published Sunday, November 3rd, 2013

Harpe: Dealing with constant anxiety over having feelings of anxiety

By Corin Harpe

All of us have particular issues that adversely affect our lives — insomnia, fatigue, a nervous tic. They might not affect us all the time, but they place a damper on our lives.

Mine is anxiety.

Most it comes from over-thinking situations in an effort to prepare for a potentially bad outcome. I have a need to control situations that are usually impossible to control.

Most of it comes from circumstances where I have been surprised -- a sudden breakup, a disappointing grade, doing badly on a project, even the loss of a loved one. I try my best to predict situations to avoid being hurt, but the anxiety produced in prevention is usually more damaging than the actual events themselves.

I tend to dwell on the small details so much so that I usually create meaning that wasn't intended. For example, when one of my friends makes a comment that seems slightly out of character, or their tone is more negative than usual, worry soon sets in and I stress over losing them as a friend.

In the back of my mind, I know I am obsessing and also that my thinking is very immature, believing that a look or a tone could have such fundamental meaning. But then I remember the times that I did lose a friend or a boyfriend when I brushed off the signs.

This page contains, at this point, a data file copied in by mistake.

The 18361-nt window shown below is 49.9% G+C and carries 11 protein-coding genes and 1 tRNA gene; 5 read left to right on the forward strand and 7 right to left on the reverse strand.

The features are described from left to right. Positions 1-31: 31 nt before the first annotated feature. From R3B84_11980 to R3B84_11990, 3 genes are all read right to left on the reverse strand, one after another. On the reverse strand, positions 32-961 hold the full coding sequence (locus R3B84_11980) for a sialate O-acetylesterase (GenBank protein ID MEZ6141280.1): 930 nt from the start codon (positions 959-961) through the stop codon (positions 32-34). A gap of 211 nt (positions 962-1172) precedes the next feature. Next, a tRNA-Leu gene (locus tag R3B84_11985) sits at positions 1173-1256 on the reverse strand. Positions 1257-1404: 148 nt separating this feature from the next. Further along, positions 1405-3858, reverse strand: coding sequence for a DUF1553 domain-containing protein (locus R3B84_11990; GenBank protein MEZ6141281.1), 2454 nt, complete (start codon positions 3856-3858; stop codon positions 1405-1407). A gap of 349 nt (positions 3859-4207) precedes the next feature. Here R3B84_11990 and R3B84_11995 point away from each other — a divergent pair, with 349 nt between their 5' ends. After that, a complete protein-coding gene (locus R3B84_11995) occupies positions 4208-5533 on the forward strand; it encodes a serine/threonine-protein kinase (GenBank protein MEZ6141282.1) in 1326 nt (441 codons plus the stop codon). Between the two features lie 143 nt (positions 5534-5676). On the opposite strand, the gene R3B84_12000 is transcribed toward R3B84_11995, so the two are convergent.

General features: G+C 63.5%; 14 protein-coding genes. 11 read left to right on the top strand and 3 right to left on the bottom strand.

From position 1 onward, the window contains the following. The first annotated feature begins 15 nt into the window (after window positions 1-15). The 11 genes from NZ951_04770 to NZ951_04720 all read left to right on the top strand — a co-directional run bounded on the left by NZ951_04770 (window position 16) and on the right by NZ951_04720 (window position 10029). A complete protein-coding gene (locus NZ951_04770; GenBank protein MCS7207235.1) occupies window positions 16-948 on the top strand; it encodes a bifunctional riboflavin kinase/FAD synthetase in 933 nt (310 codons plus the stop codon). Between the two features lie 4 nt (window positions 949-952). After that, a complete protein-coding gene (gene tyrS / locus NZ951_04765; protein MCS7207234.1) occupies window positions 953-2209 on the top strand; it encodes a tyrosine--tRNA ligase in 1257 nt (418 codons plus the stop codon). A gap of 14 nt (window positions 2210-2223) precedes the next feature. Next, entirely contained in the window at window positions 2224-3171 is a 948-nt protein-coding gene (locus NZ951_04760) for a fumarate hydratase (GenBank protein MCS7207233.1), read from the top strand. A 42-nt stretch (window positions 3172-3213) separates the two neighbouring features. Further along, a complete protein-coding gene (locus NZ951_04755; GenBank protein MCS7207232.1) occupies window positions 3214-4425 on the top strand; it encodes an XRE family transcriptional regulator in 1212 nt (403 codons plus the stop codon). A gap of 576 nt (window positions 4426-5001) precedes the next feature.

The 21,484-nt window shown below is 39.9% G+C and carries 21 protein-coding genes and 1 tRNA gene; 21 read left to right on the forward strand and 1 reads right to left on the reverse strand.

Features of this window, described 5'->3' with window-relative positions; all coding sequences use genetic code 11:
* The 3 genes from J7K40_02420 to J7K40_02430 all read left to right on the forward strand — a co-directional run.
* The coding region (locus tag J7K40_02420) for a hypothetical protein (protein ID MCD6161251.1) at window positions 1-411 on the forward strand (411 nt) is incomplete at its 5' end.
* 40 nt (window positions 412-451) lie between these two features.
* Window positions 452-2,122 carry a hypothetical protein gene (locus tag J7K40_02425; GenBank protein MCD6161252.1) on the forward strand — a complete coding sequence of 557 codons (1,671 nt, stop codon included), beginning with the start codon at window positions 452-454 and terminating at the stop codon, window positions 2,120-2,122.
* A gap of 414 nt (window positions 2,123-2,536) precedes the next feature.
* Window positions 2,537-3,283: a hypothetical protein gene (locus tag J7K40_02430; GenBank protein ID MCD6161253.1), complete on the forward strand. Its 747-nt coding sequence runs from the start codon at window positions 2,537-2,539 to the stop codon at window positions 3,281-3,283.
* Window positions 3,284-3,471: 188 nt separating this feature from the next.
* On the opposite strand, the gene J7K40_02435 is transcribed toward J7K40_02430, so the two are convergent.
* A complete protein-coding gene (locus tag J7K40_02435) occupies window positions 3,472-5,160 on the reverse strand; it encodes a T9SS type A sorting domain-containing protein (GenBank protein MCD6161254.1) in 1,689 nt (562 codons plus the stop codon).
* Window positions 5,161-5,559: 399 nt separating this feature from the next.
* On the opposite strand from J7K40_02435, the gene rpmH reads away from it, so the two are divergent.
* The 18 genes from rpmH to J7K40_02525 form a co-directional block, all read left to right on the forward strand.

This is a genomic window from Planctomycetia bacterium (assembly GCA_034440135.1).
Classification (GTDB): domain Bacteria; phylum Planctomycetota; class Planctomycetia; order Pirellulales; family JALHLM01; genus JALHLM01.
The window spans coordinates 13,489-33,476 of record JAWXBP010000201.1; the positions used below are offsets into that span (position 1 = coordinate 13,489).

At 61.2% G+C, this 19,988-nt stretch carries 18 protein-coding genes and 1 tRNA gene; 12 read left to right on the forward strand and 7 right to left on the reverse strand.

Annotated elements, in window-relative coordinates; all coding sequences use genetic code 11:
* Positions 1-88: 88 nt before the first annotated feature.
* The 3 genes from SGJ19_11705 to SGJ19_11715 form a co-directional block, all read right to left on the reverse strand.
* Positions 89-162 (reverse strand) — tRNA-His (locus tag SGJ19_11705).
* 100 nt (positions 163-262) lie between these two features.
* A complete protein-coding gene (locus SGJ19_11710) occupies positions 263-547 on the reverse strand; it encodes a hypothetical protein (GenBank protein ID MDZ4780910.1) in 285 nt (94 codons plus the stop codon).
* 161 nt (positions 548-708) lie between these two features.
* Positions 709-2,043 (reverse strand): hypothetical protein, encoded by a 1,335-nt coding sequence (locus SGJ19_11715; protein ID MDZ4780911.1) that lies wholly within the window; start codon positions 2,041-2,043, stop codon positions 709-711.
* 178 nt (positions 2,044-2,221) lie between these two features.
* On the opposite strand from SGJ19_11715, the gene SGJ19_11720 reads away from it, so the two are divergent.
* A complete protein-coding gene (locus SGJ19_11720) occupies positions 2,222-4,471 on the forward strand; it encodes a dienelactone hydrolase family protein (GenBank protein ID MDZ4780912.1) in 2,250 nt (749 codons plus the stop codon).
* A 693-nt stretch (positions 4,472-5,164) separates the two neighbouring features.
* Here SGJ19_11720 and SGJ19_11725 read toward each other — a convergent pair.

I live in a constant battle about knowing when I should worry or if I'm worrying too much. I then worry about whether or not I am worrying too much or not worrying enough.

Take right now. I am on vacation and I know that I should relax by sleeping late, watching movies and traveling, but there is a part of me that thinks I should be trying to get ahead in my career.

Even when I was in school, breaks were sometimes more stressful than they were worth because of my anxiety. Should I get ahead in school? Or should I relax?

Over the years, I have learned that I do better with a mental break because it lowers my anxiety level, but I still tend to second guess myself, then fear regretting my decision.

Anxiety is the downside of caring and ambition and, unlike some people who find worrying productive, I absolutely hate it. As my anxiety level increases, I find myself almost becoming physically ill and unable to concentrate on anything but my current worry. And there are certain things that magnify my anxiety. Drinking too much coffee, I guess because it speeds up my thought processes, is a sure recipe for disaster.

Even though my anxiety seems to get worse over the years, I have not felt the need to see a doctor or be medicated. I hope to work through the issue on my own. I am trying to find productive ways to channel my anxiety because I know that, over time, built-up stress will wear me down both physically and mentally, and I will have literally worried my life away.

Contact Corin Harpe at corinharpe@gmail.com.

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